Two years ago, the last time Stanford went into Corvallis, a senior quarterback named Keller Chryst ’17 led the offense to a narrow 15-14 win. The game was Chryst’s last action in a Stanford uniform because the sophomore quarterback who replaced him during injury in a win over Arizona State was ready to take the reins — K.J. Costello.
Costello, now a senior, guided Stanford to the Pac-12 championship game that year. Now, however, after early season struggles, Stanford (1-3, 0-2 Pac-12) has its back against the wall heading to Oregon State (1-2, 0-0 Pac-12).
“As widely reported the entire offseason, we opened the season with the toughest four-game stretch in America,” said Stanford head coach David Shaw. “We haven’t been up to our standards. It was difficult.”
Those struggles are leaving many fearful that the first contest on the schedule that seemed very winnable preseason, a date with the Beavers, may have become competitive. And many now think that Costello ought to pass the torch down to his backup, junior Davis Mills.
Although there is a chance Mills starts on Saturday, it would only be because of an injury Costello sustained on his throwing thumb against Oregon. Shaw does not know how much the collision affected Costello throughout the remainder of the game, and with minimal throwing this week, Costello’s status is “questionable” for Saturday.
“Honestly, I think there were only two errant throws the entire game, which happens to every quarterback regardless of level and how you’re playing as a team,” Shaw said. “He put the ball on the money a couple times and with guys in his face they were tough throws. It wasn’t like he couldn’t do the job.”
That game against Oregon State was important for another reason, with Bryce Love ’19 on the sidelines with an injury, now-fifth-year senior running back Cameron Scarlett scampered for 72 yards. So far this season, Scarlett, a team captain, has carried the load on offense for the Cardinal. On Saturday, returning to his native Oregon, Scarlett will look to eclipse the century mark in rushing yards for the first time after falling three short for the second time this season last game.
“I think we’re running the ball well,” Shaw said. “I think we’re blocking well up front. Cam Scarlett, I thought, this past game was outstanding. He broke tackles, got yards after contact.”
As has become expected for Stanford, the offensive line that will work in front of Scarlett is a patchwork. The outlook is positive for junior right tackle Foster Sarell, but less so for senior left guard Devery Hamilton.
Last year’s game against the Beavers looked a lot different. Costello found then-sophomore tight end Colby Parkinson for four first half touchdowns, as JJ Arcega-Whiteside ’19 was out with an injury, and Stanford rolled to a 48-17 victory.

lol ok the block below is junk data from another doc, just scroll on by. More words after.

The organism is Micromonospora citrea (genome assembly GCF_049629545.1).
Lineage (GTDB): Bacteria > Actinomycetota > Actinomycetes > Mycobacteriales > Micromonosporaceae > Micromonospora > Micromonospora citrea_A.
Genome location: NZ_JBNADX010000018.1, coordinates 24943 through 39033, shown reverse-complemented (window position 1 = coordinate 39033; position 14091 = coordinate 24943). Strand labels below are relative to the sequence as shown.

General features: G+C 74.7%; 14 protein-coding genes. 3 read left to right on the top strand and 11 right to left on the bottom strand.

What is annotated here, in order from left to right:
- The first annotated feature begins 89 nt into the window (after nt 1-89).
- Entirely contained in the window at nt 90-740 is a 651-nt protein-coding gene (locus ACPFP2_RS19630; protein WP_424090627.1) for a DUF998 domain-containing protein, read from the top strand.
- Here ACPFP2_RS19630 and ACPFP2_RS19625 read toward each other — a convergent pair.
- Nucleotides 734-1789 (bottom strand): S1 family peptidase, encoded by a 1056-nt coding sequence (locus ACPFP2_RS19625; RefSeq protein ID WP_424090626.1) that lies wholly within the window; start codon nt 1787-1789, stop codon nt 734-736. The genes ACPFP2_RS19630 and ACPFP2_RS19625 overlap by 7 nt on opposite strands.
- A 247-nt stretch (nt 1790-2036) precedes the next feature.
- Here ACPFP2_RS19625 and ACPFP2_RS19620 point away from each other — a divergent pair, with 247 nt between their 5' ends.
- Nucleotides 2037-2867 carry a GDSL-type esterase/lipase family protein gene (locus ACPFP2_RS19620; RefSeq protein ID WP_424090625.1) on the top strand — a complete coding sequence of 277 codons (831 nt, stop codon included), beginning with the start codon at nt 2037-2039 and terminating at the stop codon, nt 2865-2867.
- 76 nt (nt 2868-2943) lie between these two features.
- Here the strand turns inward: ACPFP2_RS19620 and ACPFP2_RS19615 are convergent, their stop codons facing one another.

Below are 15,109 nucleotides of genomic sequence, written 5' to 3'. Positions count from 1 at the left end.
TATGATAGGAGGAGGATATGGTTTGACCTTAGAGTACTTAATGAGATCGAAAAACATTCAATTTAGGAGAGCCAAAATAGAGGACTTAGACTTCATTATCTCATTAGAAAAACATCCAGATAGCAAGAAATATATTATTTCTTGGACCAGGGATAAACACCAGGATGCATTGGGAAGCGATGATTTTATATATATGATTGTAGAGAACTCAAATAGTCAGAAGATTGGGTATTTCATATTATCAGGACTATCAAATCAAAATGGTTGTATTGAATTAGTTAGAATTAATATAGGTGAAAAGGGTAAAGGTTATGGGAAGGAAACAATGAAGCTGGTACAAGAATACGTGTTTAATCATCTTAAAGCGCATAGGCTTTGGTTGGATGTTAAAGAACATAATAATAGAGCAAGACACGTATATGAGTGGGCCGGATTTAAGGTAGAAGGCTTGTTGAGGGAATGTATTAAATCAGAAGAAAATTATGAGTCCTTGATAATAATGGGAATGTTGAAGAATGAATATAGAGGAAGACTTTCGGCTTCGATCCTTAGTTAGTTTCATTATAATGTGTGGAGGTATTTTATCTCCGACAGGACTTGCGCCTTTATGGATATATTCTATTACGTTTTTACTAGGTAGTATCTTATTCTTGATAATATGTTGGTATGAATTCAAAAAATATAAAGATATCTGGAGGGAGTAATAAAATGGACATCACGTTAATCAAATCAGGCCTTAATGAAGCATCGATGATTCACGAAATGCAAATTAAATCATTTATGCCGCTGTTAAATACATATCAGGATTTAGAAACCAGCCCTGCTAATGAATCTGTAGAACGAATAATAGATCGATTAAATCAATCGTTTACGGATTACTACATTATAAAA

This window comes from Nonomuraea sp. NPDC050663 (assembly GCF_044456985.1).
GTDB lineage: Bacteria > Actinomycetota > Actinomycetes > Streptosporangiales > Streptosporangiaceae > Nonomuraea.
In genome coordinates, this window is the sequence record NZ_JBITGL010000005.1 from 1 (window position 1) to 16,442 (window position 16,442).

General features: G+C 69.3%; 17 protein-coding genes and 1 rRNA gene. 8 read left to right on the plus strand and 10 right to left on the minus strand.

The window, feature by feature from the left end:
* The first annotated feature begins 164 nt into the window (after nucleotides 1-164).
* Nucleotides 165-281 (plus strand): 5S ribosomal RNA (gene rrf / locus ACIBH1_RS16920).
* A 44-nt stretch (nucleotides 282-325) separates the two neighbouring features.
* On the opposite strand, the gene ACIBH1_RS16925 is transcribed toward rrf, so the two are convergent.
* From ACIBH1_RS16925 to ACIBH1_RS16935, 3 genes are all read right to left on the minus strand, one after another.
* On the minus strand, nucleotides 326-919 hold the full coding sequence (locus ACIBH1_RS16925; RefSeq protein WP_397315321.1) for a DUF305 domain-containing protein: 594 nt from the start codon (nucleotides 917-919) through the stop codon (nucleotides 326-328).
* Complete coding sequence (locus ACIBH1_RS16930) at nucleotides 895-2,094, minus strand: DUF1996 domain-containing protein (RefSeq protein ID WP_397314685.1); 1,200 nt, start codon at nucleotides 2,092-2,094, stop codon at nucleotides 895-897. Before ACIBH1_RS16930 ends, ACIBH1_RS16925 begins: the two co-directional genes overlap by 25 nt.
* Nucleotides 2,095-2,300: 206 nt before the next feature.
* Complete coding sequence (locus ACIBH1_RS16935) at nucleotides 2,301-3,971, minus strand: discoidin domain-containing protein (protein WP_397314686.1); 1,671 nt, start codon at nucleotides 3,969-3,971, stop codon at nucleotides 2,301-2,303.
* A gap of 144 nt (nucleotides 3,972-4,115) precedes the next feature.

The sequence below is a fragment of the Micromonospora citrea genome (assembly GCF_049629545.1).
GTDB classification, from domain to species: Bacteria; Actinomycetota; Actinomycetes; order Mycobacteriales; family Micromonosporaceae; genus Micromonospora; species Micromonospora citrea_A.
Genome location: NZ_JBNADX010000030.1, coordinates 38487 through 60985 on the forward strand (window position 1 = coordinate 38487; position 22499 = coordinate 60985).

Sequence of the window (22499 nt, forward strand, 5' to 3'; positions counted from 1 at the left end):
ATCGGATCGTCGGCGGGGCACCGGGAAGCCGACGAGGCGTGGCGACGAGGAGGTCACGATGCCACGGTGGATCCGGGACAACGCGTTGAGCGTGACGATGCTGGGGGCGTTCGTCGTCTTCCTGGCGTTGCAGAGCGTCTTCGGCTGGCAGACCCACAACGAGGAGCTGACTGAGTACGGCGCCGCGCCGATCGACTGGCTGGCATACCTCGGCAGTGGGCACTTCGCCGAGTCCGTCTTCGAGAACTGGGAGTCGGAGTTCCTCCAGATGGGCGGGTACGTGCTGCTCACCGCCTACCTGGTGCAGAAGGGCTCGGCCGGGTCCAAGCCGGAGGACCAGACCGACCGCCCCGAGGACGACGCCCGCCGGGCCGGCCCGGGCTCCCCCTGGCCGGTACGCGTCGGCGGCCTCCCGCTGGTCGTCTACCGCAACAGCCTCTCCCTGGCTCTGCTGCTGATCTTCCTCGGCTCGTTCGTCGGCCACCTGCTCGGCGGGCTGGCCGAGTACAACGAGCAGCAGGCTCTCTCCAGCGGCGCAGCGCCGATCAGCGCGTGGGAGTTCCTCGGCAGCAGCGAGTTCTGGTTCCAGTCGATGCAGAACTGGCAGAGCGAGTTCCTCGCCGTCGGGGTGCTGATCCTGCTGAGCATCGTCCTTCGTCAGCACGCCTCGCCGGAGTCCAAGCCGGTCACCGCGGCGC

“It’s just kind of how it evolved,” Parkinson said. “We always put in different plans for different people in certain games, and we have matchups that we like. The ball was coming my way.”
Although Parkinson had caught six touchdowns already that season, Oregon State did not game plan for the 6’7” tight end, and paid for it to the tune of six receptions for 166 yards. On the other hand, this season, Parkinson has been the focus of opponent’s preparation, and has yet to catch a touchdown pass despite ranking second on the team with 17 receptions and 178 yards.
“If they want to try to take [Parkinson] away, then other guys have to make plays,” Shaw said. “That’s the only way we can get him open sometimes if he’s going to be the focus.”
“You’ve seen it in the first four games — I’m not getting the same looks I was getting last year,” Parkinson said. “It seems like they’re game-planning for me, which is definitely a compliment.”
Oregon State is built on the ground, and leans heavily on running back Jermar Jefferson. In the two games he was active, Jefferson has put up 270 rushing yards. Although he was held out of the Cal Poly game with an injury, coming off a bye, Jefferson is a full go against Stanford.
The Beavers also take care of the ball and are one of just four teams to commit just one turnover this season. A lot of that is due to sixth-year signal caller Jake Luton, who was granted an additional year of eligibility and is now in his third season in Corvallis.
Luton also has a favorite target in Isaiah Hodgins, and the pair have connected for ten touchdowns since 2017, including a pair last game. Luton has more than three times as many receptions as the next closest Oregon State pass catcher.
In the last three halves of football, Stanford’s defense has allowed just 28 points. Although that number is not remarkable, it is certainly superior to the 83 points surrendered in the prior three halves. The defense is increasingly relying upon freshmen to make plays, and Shaw emphasized strong safety Jonathan McGill and cornerback Kyu Kelly.
Two other players that Shaw praised were senior inside linebackers Curtis Robinson and Andrew Pryts. At that position, however, numerous Cardinal have succumbed to injury, leaving fifth year senior Ryan Beecher as the only backup.
“It very quickly went from possibly the deepest position on the team to the shallowest position on the team,” Shaw said. “We have two first-time starters in there that have played well.”
For the third time in four weeks, Stanford will be on the road in front of a hostile crowd.
“The noise, a feeling of the stadium,” Shaw said. “It feels really close and down tight on you. And when they play well it gets loud down there.”
Saturday’s kickoff is at 4 p.m. PST.
Contact Daniel Martinez-Krams at danielmk ‘at’ stanford.edu.